I’ve had troubles with my blood pressure ever since I was a teenager. I also have fainting episodes. One time I infamously passed out on a plane as it was approaching the runway. The pilot had to cancel take-off and call an ambulance. Paramedics carried me off the plane, wheeled me away, and then kept me in the hospital for a week. While noteworthy for the trouble I had getting hold of a bag that traveled without me, this was neither the first nor the last time my blood pressure suddenly gave in for no particular reason. I’ve been on the receiving end of epinephrine shots more than once.
Besides being a constant reminder that life is short, having a close relative who died young from heart failure has also added a high-risk stamp to my medical documents. This blessed me with countless extra exams thanks to which I now know exactly that some of my heart valves don’t properly close and the right chambers are enlarged. I also have a heart arrhythmia.
My doctors say I’m healthy, which really means they don’t know what’s wrong with me. Maybe I just have a fickle vagus nerve that pulls the plug every once in a while. Whatever the cause of my indisposition, I’ve spent most of my life in the awareness that I may not wake up tomorrow.
Today I woke up to find I reached the end of my subconscious life-expectation. In two weeks I’ll turn 42. I have checked off almost all boxes on my to-do list for life. Plant a tree, have a child, write a book. The only unchecked item is visiting New Zealand. But besides this, folks, I feel like I’m done here.
And what the heck do I do now with the rest of my life?
I didn’t really think about this until a few people asked what I plan on doing now that my book has been published. My current contract will run out next year, and then what? Will I write another book? Apply for another grant? Do something entirely different? To which my answer was, I have no idea. Ask me anything about quantum gravity and I may have a smarter reply.
I worry about the future, of course, constantly. Oh yes, I am a great worrier. But the future I worry about is not mine, it’s that of mankind. I’m just a blip in the symphony, a wheel in the machinery, a node in a giant information-processing network. Science, to me, is our collective attempt to accurately understand the laws of nature. It’s not about me, it’s not about you, it’s about us; it’s about whether the human race will last or whether we’re just too dumb to figure out how the world works.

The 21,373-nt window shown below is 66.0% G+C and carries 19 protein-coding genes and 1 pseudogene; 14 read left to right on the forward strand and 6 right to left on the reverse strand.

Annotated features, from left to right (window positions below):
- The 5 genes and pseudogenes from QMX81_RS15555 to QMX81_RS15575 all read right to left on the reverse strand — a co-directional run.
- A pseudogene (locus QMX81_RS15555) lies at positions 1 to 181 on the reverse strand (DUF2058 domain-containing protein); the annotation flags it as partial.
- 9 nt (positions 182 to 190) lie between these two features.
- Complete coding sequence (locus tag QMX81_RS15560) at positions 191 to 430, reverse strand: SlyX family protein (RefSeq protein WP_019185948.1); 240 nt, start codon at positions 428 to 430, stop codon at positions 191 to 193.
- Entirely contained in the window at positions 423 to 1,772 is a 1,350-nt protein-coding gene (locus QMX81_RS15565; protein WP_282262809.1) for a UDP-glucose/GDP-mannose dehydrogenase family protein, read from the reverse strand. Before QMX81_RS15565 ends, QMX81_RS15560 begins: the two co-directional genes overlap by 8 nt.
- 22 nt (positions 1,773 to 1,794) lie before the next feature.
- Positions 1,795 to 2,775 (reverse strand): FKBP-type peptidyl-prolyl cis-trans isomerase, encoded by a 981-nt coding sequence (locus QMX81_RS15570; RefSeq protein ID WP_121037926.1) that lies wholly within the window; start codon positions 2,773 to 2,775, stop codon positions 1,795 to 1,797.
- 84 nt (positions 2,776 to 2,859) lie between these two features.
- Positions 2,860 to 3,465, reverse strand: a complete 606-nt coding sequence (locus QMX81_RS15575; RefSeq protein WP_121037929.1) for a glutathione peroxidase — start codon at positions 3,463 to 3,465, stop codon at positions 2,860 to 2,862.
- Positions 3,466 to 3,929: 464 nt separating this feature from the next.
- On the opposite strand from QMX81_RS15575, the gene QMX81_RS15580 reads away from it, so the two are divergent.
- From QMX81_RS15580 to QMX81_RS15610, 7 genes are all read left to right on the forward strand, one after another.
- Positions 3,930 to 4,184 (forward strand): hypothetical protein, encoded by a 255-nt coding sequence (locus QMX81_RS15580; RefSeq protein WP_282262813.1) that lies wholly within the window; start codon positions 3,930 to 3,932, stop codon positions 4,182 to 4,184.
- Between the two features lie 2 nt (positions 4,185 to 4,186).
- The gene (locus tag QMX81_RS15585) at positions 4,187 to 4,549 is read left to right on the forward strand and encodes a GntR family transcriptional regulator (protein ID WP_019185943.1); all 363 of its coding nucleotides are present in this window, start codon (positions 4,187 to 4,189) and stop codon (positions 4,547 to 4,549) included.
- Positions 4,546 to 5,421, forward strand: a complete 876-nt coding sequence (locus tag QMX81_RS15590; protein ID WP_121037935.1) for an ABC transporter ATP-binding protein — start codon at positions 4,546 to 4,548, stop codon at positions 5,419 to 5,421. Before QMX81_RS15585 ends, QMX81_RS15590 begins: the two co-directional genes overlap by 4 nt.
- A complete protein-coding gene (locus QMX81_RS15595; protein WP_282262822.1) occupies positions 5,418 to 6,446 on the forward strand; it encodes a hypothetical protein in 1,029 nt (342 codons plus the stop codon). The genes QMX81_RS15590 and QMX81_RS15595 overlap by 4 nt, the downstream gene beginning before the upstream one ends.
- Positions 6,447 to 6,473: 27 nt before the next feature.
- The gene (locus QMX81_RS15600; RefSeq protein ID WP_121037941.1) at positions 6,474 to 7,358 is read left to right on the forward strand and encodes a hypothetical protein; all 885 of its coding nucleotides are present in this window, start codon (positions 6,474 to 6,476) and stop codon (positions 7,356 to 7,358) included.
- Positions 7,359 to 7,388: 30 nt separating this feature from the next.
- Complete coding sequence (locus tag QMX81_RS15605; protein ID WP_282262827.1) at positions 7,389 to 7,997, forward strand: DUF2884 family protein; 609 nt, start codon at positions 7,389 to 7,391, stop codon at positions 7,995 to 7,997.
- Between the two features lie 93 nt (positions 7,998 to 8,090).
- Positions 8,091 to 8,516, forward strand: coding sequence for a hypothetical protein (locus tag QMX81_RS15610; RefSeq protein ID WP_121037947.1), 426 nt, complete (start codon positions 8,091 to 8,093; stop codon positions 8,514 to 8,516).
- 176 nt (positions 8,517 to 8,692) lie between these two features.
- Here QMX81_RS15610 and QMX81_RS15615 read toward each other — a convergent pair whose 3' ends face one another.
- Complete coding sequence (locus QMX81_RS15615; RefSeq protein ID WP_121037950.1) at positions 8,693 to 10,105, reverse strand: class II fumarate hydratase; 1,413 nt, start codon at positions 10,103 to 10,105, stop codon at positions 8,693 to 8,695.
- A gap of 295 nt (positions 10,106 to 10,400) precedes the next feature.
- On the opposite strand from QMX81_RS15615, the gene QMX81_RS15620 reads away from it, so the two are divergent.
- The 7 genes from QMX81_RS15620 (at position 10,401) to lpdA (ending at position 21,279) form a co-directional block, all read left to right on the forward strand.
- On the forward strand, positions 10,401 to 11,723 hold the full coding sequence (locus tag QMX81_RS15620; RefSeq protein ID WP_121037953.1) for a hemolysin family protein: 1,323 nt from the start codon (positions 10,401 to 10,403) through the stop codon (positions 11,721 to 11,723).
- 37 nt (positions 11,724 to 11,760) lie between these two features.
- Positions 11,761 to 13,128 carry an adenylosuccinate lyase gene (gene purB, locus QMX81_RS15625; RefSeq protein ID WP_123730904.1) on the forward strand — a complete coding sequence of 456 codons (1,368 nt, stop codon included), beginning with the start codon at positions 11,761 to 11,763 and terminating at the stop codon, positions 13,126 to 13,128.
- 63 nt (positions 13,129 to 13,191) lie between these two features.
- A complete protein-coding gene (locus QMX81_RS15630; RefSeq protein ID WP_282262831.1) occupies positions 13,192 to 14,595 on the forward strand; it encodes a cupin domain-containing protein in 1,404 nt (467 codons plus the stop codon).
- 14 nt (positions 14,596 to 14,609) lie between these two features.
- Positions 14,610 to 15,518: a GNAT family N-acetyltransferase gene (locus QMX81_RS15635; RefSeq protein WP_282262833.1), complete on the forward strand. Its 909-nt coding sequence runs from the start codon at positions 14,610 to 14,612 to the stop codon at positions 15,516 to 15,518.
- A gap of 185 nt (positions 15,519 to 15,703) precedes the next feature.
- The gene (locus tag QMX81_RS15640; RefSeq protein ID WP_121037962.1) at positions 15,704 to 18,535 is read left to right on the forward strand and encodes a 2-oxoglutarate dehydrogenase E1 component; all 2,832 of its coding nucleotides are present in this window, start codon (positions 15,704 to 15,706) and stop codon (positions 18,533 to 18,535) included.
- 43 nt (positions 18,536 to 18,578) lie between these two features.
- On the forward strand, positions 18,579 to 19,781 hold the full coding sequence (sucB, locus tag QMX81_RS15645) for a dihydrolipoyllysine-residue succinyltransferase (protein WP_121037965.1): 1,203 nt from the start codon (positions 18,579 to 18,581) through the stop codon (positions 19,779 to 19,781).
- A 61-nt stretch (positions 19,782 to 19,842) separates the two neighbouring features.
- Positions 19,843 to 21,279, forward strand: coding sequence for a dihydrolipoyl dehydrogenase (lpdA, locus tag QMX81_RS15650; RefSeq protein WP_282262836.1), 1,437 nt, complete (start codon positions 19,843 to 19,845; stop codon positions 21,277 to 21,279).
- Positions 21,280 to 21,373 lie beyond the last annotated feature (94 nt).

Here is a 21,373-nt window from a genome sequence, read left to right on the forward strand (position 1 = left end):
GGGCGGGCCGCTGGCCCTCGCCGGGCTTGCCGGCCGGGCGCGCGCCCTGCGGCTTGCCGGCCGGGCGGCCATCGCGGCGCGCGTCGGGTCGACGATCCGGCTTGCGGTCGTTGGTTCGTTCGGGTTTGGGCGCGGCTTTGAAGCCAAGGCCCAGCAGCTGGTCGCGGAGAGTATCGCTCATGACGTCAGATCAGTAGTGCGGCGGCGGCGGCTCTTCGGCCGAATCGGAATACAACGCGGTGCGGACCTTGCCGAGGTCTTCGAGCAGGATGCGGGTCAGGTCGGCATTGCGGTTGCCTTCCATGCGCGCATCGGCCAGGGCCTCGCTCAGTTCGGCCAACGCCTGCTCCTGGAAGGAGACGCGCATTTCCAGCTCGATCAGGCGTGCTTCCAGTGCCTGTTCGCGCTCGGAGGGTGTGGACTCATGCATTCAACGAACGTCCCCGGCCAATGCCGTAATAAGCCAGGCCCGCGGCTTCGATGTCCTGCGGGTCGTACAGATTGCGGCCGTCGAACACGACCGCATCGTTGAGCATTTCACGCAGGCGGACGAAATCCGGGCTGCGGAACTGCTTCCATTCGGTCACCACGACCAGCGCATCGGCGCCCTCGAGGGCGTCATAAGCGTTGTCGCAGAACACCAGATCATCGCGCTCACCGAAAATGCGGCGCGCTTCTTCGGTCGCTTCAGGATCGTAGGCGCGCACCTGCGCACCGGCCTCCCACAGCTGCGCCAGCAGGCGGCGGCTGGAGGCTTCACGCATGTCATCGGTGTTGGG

Some days I am optimistic, but today I fear we are too dumb. Interactions of humans in large groups have consequences that we do not intuitively grasp, a failure that underlies not only twitter witch-hunts and viral fake news, but is also the reason why science works so inefficiently. I’m not sure we can fix this. Scientists have known for decades that the pressure to work on topics that produce results quickly and that are well-cited supports the widespread use of bad methodologies. But they do nothing about it except for the occasional halfhearted complaint.
Unsurprisingly, taxpayers who are financing research-bubbles with zero return on investment have taken cue. Some of them conclude, not entirely incorrectly, that much of the scientific enterprise is corrupt and conclusions cannot be trusted. If we carry on like this, science skeptics are bound to become more numerous. And that’s how it will end, the great human civilization: Not with a bang and not with a whimper, but with everyone yelling at each other that someone else was responsible to do something about it.
And if not even scientists can learn that social feedback influences their decisions, how can we expect the same of people who have not been trained to objectively evaluate evidence? Most scientists still believe their enterprise is governed by an invisible hand that will miraculously set things right should they go astray. They believe science self-corrects. Hahaha. It does not, of course. Someone, somewhere, has to actually do the correcting. Someone has to stand up and say: “This isn’t good science. We shouldn’t do this. Stop it.” Hence my book.
I used to think old people must hate all younger people because who wouldn’t rather be young. Now that I’ve reached a certain age myself I find the opposite is true. Not only am I relieved that my hyperactive brain is slowing down, making it much easier for me to focus on one thing at a time. I also love young people. They give me hope, hope that I lost in my own generation. Kids, I know you inherit a mess. I am sorry. Now hand me the wine.
But getting older also has an awkward side, which is that younger people ask me for advice. Worse, I get invited to speak about my experience as a woman in science. I am supposed to be a role model now, you see, I am supposed to encourage young women to follow my footsteps. If only I had something encouraging to say; if only those footsteps would lead elsewhere than nowhere. I decline these invitations. My advice, ladies, is to find your own way. And keep in mind, life is short.
Today’s advice to myself is to come up with an idea how I’ll make a living next year. But after two weeks of travel, 4 lectures and 2 interviews, with a paper and an essay and two blogposts squeezed in between, I am only tired. I have also quite possibly had a glass of wine too much.
Maybe I’ll make a plan tomorrow, first thing when I wake up. If I wake up.